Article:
Computer Reports: Your Practice ‘GPS’
by Sally McKenzie CEO
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Technology is amazing. Take global positioning systems, for example. If you are a runner, walker, or biker, you can purchase a GPS to wear on your wrist. This handy little device not only helps you map out your course and guides you home if you’re lost, it will monitor your heart rate and determine if you’re over or under exerting yourself. It will analyze and customize your workouts. It can be your virtual training partner, tracking your time, your pace, your distance, and your goals. It will even race you against a digital competitor. Amazing.
Wouldn’t it be great if you had a GPS for your practice. Strap the instrument on to your wrist, it will monitor your production, overhead, collections. Check your scheduling efficiency. Provide regular reports on patient retention. Sound the alarm when the hygiene department is producing below its specific goal and so on.
To a certain extent, your computer software system is rather like a practice GPS. No you can’t fasten it to your wrist, but the reports - if you pay attention to them - can give you a good idea where you are, if you’re on course, heading off course, and, if so, just how far astray you’ve gone. The key is to regularly check your status. And therein lies the challenge. Most practices have access to key reports and data but many don’t use the information to monitor and adjust practice systems.
For example, accounts receivable. Are you familiar with this report? As important as it is to the financial health of the practice, few dentists really know what their accounts receivable is. Yet the AR report shows how much money is owed to the practice from patients, insurance companies, or other third parties - a rather important detail.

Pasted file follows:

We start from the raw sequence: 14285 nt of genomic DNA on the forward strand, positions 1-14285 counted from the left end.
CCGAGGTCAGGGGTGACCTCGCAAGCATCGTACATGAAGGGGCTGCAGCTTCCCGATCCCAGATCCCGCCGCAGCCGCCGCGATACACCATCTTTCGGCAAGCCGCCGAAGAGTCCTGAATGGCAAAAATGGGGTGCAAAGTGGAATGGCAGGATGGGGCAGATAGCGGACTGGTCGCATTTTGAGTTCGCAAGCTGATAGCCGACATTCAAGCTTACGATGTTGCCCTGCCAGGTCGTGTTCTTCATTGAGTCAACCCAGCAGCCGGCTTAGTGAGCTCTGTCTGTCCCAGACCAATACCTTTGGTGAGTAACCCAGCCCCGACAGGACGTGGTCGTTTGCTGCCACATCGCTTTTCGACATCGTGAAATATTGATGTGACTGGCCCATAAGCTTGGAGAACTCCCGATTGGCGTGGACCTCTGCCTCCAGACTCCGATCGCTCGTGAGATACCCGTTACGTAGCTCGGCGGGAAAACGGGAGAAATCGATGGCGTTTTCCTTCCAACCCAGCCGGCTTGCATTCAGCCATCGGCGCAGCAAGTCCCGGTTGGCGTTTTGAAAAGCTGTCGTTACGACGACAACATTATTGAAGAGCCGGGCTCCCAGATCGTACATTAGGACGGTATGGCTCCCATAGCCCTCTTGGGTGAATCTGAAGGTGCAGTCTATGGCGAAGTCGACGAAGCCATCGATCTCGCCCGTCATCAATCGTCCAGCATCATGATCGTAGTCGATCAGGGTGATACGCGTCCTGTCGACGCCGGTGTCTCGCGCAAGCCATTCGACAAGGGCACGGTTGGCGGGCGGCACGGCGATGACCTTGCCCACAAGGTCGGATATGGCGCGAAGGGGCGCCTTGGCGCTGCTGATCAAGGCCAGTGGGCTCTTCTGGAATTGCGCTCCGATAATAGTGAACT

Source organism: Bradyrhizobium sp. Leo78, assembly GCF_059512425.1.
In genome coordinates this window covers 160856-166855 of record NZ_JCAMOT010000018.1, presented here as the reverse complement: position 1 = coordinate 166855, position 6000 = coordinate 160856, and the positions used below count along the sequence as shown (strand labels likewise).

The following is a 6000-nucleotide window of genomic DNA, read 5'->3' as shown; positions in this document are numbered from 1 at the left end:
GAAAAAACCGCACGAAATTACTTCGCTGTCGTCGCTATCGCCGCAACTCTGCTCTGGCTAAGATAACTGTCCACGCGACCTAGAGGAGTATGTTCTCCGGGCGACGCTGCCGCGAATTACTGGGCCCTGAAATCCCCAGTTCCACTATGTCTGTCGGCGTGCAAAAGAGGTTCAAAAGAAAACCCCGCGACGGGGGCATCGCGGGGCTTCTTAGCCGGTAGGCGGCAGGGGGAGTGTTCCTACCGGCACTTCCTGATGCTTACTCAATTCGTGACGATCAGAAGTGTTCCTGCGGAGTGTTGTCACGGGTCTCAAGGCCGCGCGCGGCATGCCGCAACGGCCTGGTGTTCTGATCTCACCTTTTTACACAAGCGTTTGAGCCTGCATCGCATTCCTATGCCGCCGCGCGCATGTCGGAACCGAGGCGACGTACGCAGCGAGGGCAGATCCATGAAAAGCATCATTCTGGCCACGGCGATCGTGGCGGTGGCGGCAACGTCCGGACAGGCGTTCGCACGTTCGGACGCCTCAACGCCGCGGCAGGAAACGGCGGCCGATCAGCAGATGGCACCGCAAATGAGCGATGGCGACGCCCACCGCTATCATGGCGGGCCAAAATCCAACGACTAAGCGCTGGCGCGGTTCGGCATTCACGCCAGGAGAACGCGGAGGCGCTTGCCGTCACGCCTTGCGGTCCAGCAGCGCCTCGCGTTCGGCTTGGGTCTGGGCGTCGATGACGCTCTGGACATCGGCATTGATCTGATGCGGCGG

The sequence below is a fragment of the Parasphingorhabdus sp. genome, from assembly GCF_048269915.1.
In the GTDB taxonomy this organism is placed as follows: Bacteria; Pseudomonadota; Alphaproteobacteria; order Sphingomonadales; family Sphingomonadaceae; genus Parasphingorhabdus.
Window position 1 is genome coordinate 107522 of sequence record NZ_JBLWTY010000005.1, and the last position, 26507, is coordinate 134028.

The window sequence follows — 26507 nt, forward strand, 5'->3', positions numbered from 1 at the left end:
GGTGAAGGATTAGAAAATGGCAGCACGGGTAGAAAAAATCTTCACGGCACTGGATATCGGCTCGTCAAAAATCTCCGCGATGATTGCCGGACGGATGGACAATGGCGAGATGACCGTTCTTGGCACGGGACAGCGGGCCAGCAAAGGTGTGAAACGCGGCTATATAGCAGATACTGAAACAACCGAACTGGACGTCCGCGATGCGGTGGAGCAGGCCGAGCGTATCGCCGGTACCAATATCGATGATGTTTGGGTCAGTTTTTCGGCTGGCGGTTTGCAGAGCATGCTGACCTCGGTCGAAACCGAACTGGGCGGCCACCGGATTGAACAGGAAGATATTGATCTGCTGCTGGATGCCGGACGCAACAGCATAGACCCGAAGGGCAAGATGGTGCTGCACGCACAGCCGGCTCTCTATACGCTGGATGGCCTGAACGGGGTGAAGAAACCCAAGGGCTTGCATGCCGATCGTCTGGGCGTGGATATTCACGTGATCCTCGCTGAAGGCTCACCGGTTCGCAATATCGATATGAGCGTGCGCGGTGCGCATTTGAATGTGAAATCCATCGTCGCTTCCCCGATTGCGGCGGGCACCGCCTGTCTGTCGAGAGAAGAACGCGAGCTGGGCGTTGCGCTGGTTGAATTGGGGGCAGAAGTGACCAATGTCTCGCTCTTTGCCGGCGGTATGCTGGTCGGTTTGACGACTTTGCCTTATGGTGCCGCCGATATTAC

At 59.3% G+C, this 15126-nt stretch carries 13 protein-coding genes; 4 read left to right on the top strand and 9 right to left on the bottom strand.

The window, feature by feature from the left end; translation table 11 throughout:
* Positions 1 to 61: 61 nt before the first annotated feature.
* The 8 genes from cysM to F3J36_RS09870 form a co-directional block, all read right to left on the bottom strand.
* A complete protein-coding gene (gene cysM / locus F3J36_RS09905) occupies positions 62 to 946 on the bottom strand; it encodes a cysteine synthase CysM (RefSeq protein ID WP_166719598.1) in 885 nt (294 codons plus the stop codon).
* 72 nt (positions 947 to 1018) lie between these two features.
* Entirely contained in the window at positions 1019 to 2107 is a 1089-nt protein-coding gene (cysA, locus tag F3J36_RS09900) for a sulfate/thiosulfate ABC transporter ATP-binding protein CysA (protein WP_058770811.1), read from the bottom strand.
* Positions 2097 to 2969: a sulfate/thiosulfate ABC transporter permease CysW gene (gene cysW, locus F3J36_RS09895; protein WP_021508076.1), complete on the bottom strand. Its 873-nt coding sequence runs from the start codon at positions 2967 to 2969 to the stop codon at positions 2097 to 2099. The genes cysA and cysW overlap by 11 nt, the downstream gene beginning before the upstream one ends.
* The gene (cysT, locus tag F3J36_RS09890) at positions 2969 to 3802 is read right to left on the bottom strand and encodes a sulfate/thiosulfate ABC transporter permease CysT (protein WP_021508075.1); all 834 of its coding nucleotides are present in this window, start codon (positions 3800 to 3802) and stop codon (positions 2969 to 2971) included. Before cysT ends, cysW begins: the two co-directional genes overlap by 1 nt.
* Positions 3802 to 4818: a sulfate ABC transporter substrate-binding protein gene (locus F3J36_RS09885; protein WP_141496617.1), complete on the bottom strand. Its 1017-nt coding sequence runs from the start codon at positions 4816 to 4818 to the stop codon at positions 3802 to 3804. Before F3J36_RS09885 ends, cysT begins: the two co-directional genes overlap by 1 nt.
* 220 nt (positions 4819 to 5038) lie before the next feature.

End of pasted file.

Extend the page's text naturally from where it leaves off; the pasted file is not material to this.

It should never be more than one month’s production. In other words, if you typically produce $80,000 per month, patients/insurance should never owe you more than that amount at any given time, and preferably, they owe you less. If patients owe you more than one month’s production, your alarms should be sounding and your heart rate should be increasing.
“Oh yes, Sally, I checked my accounts receivable and my practice is just fine.” Okay, you looked at the numbers, but did you do the math? Let me explain. Before you take those figures at face value, make sure you are reading them correctly. Otherwise, you may be thinking you’re heading due north when your practice is goin’ south.
To give you a truly accurate picture of where your practice stands, the report should include every account with an outstanding balance, the date of last payment, and a note indicating if payment was from the patient or the insurance company. To ensure you have the complete picture run the Outstanding Insurance Claims report. This report is exactly what the name indicates – it lists all those insurance claims that haven’t been paid and are just sitting there. If a claim has been denied, zero it out, so that it goes off the report. Otherwise, you’re getting faulty information.
The AR report also should “age” the receivables showing the “current” column, which is revenues produced in the last 29 days that have not been collected, as well as a breakdown of accounts that are 30, 60, and 90 days past due. The goal is to have a minimum of 45% over-the-counter collections for the month, and no more than 55% in the current column awaiting insurance reimbursement. If you don’t accept insurance assignment, you should be collecting 100%.
Be sure to add credit balances back to the total accounts receivable. Finally, total all monies over 90 days delinquent. The percentage should not be over 12% of your total accounts receivable. If accounts receivable exceeds your monthly production, that’s a red flag to you and your Financial Coordinator indicating that problems need to be addressed promptly in one or more of the following areas:
• Insurance system
• Billing system
• Financial policy
• Presentation of financial arrangements
• Inability of Financial Coordinator to ask for money
Not only is the information essential for the doctor to monitor cash flow, the accounts receivables report provides the Financial Coordinator with necessary information that enables her/him to customize the messages on patient statements and when making necessary collection phone calls.
Next week, what else are those reports trying to tell you?
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